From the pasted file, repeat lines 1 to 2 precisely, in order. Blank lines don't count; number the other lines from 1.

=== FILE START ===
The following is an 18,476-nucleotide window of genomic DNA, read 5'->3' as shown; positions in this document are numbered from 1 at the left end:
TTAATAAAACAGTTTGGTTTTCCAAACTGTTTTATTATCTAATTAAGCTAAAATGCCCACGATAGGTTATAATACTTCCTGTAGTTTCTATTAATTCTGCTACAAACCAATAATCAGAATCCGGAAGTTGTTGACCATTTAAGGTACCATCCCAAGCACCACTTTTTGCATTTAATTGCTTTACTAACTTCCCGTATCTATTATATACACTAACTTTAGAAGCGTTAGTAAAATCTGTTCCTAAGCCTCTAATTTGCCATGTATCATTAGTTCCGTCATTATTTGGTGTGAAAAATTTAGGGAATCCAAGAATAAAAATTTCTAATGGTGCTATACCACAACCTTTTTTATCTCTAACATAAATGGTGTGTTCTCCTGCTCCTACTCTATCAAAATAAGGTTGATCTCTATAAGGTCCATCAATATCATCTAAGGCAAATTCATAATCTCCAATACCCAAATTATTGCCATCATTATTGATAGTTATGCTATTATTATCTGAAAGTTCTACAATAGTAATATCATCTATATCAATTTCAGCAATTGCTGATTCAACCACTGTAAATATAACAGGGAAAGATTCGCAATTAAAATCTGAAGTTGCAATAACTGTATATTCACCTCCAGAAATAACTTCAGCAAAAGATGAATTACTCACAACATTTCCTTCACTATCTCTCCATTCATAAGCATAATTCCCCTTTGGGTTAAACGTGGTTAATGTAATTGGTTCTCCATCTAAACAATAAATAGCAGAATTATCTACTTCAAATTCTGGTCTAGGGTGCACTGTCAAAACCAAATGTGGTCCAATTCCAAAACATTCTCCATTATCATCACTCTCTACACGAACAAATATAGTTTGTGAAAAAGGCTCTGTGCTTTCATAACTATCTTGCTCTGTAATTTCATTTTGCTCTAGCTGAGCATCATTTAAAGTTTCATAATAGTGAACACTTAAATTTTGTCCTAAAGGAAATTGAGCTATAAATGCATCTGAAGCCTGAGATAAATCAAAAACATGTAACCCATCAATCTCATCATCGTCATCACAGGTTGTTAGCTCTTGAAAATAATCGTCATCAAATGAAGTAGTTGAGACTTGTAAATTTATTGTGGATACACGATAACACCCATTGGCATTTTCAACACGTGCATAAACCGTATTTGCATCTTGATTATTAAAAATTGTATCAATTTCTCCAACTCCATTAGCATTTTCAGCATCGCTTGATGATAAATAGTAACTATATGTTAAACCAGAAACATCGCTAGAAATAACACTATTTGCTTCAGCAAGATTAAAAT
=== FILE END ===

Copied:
The following is an 18,476-nucleotide window of genomic DNA, read 5'->3' as shown; positions in this document are numbered from 1 at the left end:
TTAATAAAACAGTTTGGTTTTCCAAACTGTTTTATTATCTAATTAAGCTAAAATGCCCACGATAGGTTATAATACTTCCTGTAGTTTCTATTAATTCTGCTACAAACCAATAATCAGAATCCGGAAGTTGTTGACCATTTAAGGTACCATCCCAAGCACCACTTTTTGCATTTAATTGCTTTACTAACTTCCCGTATCTATTATATACACTAACTTTAGAAGCGTTAGTAAAATCTGTTCCTAAGCCTCTAATTTGCCATGTATCATTAGTTCCGTCATTATTTGGTGTGAAAAATTTAGGGAATCCAAGAATAAAAATTTCTAATGGTGCTATACCACAACCTTTTTTATCTCTAACATAAATGGTGTGTTCTCCTGCTCCTACTCTATCAAAATAAGGTTGATCTCTATAAGGTCCATCAATATCATCTAAGGCAAATTCATAATCTCCAATACCCAAATTATTGCCATCATTATTGATAGTTATGCTATTATTATCTGAAAGTTCTACAATAGTAATATCATCTATATCAATTTCAGCAATTGCTGATTCAACCACTGTAAATATAACAGGGAAAGATTCGCAATTAAAATCTGAAGTTGCAATAACTGTATATTCACCTCCAGAAATAACTTCAGCAAAAGATGAATTACTCACAACATTTCCTTCACTATCTCTCCATTCATAAGCATAATTCCCCTTTGGGTTAAACGTGGTTAATGTAATTGGTTCTCCATCTAAACAATAAATAGCAGAATTATCTACTTCAAATTCTGGTCTAGGGTGCACTGTCAAAACCAAATGTGGTCCAATTCCAAAACATTCTCCATTATCATCACTCTCTACACGAACAAATATAGTTTGTGAAAAAGGCTCTGTGCTTTCATAACTATCTTGCTCTGTAATTTCATTTTGCTCTAGCTGAGCATCATTTAAAGTTTCATAATAGTGAACACTTAAATTTTGTCCTAAAGGAAATTGAGCTATAAATGCATCTGAAGCCTGAGATAAATCAAAAACATGTAACCCATCAATCTCATCATCGTCATCACAGGTTGTTAGCTCTTGAAAATAATCGTCATCAAATGAAGTAGTTGAGACTTGTAAATTTATTGTGGATACACGATAACACCCATTGGCATTTTCAACACGTGCATAAACCGTATTTGCATCTTGATTATTAAAAATTGTATCAATTTCTCCAACTCCATTAGCATTTTCAGCATCGCTTGATGATAAATAGTAACTATATGTTAAACCAGAAACATCGCTAGAAATAACACTATTTGCTTCAGCAAGATTAAAAT